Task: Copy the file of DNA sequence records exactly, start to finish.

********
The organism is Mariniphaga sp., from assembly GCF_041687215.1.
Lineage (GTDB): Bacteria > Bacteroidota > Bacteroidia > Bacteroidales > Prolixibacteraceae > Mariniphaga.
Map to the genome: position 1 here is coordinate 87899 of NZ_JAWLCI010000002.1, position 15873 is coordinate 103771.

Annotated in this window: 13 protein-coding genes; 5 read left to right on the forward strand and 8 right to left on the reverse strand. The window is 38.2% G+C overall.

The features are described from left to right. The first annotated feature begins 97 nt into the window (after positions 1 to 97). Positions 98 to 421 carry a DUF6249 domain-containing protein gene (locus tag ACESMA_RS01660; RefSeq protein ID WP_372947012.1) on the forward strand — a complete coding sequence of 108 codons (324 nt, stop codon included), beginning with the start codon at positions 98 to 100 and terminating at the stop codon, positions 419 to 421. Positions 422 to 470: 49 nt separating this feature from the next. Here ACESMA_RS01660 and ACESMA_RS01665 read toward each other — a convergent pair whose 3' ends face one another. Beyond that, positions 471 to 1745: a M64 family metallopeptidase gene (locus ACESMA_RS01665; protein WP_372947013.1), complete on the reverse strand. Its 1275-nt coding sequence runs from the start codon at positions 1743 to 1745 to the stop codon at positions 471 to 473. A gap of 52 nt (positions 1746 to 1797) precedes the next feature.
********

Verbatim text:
The organism is Mariniphaga sp., from assembly GCF_041687215.1.
Lineage (GTDB): Bacteria > Bacteroidota > Bacteroidia > Bacteroidales > Prolixibacteraceae > Mariniphaga.
Map to the genome: position 1 here is coordinate 87899 of NZ_JAWLCI010000002.1, position 15873 is coordinate 103771.

Annotated in this window: 13 protein-coding genes; 5 read left to right on the forward strand and 8 right to left on the reverse strand. The window is 38.2% G+C overall.

The features are described from left to right. The first annotated feature begins 97 nt into the window (after positions 1 to 97). Positions 98 to 421 carry a DUF6249 domain-containing protein gene (locus tag ACESMA_RS01660; RefSeq protein ID WP_372947012.1) on the forward strand — a complete coding sequence of 108 codons (324 nt, stop codon included), beginning with the start codon at positions 98 to 100 and terminating at the stop codon, positions 419 to 421. Positions 422 to 470: 49 nt separating this feature from the next. Here ACESMA_RS01660 and ACESMA_RS01665 read toward each other — a convergent pair whose 3' ends face one another. Beyond that, positions 471 to 1745: a M64 family metallopeptidase gene (locus ACESMA_RS01665; protein WP_372947013.1), complete on the reverse strand. Its 1275-nt coding sequence runs from the start codon at positions 1743 to 1745 to the stop codon at positions 471 to 473. A gap of 52 nt (positions 1746 to 1797) precedes the next feature.